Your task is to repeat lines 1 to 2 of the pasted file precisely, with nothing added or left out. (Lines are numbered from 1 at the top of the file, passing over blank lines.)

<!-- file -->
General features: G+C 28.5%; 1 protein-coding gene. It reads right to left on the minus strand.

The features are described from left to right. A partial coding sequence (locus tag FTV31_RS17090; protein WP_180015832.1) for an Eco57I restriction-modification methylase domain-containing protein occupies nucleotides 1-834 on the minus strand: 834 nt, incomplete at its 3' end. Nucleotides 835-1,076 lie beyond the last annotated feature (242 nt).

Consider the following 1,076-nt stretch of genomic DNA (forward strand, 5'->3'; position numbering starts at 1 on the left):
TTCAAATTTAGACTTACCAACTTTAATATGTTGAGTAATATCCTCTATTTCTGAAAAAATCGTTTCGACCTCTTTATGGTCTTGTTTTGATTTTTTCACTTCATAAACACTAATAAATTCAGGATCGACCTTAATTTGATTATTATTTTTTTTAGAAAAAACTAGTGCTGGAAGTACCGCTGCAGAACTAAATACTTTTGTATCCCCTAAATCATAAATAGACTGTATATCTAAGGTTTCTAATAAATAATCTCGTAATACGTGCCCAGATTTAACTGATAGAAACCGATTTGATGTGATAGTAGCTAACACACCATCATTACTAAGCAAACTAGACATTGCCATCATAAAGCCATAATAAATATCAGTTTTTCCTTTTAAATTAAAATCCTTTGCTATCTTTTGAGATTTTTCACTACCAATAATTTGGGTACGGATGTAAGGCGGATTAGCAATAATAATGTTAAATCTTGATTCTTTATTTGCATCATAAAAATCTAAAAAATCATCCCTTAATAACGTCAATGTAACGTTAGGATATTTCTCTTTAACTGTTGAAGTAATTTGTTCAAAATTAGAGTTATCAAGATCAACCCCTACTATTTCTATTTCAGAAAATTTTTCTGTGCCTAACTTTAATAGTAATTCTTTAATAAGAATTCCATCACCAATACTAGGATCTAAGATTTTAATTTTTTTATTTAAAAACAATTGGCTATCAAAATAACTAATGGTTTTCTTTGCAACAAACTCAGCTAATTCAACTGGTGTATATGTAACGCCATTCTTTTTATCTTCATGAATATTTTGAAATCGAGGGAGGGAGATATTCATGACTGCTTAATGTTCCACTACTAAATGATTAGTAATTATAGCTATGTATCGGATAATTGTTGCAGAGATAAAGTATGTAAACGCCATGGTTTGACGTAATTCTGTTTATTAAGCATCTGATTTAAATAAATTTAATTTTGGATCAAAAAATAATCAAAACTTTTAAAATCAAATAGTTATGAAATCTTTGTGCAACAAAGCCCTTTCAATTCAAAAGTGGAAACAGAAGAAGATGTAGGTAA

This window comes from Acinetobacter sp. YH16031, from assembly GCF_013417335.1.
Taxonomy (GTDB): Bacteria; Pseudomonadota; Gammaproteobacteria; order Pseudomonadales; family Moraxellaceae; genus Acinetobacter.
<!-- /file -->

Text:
General features: G+C 28.5%; 1 protein-coding gene. It reads right to left on the minus strand.

The features are described from left to right. A partial coding sequence (locus tag FTV31_RS17090; protein WP_180015832.1) for an Eco57I restriction-modification methylase domain-containing protein occupies nucleotides 1-834 on the minus strand: 834 nt, incomplete at its 3' end. Nucleotides 835-1,076 lie beyond the last annotated feature (242 nt).